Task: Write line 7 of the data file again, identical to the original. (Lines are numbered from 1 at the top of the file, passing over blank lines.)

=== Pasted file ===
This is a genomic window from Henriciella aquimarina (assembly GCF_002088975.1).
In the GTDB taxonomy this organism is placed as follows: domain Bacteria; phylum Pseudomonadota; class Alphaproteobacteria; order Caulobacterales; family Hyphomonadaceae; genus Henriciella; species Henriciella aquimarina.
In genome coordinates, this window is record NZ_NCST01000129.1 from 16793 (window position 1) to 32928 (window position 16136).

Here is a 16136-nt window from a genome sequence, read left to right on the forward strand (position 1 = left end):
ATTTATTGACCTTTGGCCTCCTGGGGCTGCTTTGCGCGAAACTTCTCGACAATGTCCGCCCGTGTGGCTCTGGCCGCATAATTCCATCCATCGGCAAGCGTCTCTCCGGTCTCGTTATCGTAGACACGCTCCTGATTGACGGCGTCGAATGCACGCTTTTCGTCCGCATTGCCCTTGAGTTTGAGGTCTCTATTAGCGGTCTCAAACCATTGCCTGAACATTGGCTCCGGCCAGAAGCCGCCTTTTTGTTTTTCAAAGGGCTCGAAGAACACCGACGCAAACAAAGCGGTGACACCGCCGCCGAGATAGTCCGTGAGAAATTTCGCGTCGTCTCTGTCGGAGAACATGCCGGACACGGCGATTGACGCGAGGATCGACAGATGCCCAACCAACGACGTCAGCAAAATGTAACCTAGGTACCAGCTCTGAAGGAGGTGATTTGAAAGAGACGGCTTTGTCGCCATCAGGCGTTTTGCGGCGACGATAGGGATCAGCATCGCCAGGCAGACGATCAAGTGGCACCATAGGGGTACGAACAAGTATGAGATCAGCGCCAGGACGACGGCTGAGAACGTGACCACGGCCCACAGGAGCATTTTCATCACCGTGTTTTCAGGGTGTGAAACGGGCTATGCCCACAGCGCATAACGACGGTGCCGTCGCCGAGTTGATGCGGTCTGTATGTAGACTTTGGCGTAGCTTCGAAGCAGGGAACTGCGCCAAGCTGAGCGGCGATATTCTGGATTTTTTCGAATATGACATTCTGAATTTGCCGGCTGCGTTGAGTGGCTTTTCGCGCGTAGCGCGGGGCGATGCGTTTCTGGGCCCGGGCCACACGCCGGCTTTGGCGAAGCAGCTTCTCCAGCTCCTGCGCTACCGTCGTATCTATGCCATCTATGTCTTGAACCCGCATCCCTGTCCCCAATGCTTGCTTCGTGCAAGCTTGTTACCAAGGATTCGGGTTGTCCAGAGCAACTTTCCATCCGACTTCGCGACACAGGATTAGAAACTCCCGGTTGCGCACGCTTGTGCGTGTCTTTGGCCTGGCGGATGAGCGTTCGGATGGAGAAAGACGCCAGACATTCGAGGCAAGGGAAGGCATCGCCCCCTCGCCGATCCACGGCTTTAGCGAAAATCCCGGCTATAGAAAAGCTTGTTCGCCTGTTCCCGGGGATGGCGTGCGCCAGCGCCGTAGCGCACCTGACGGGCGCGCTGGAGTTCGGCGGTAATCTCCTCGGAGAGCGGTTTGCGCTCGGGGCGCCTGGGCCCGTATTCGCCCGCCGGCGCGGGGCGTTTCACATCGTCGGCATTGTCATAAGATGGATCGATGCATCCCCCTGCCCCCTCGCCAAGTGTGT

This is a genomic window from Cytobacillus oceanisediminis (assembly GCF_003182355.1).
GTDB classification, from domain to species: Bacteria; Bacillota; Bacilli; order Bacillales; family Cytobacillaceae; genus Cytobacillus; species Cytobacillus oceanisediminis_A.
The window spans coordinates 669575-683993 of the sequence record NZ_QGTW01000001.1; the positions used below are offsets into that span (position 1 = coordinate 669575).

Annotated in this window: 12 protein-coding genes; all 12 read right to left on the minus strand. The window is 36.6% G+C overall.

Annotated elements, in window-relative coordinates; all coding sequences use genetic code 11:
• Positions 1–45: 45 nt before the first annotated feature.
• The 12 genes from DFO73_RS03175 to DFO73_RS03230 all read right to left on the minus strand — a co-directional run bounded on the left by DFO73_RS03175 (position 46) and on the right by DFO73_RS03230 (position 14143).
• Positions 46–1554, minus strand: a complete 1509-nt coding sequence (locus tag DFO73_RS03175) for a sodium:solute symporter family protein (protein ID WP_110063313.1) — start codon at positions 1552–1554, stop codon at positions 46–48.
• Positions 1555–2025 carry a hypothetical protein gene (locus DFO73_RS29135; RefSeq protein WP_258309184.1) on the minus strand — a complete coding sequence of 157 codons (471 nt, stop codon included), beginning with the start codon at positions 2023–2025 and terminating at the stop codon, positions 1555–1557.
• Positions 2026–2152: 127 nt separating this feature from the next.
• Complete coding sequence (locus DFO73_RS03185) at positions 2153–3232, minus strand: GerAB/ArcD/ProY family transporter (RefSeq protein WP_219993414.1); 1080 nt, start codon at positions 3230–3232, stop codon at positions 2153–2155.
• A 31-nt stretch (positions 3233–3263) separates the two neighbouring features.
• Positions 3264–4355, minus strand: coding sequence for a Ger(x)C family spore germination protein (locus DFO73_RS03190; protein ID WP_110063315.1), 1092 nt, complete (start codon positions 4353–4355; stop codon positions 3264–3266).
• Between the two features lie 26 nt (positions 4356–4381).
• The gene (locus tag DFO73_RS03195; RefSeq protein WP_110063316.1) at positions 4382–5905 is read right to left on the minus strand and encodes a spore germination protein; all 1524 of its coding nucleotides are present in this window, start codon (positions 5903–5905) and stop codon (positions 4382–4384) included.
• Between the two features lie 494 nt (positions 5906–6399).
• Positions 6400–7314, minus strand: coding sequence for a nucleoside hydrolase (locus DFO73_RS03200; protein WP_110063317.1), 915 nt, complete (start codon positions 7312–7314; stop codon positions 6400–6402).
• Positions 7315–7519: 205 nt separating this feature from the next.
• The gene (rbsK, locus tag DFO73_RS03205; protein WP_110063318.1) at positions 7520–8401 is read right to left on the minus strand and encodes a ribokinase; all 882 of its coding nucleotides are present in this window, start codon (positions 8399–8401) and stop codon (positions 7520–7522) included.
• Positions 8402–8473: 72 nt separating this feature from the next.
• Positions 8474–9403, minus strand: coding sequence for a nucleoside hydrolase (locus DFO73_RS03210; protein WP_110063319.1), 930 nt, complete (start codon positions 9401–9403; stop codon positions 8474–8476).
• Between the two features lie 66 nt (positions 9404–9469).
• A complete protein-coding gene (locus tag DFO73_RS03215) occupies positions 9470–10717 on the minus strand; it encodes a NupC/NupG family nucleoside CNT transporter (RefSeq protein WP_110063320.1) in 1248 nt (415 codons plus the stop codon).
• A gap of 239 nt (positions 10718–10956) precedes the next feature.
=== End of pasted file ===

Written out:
GTDB classification, from domain to species: Bacteria; Bacillota; Bacilli; order Bacillales; family Cytobacillaceae; genus Cytobacillus; species Cytobacillus oceanisediminis_A.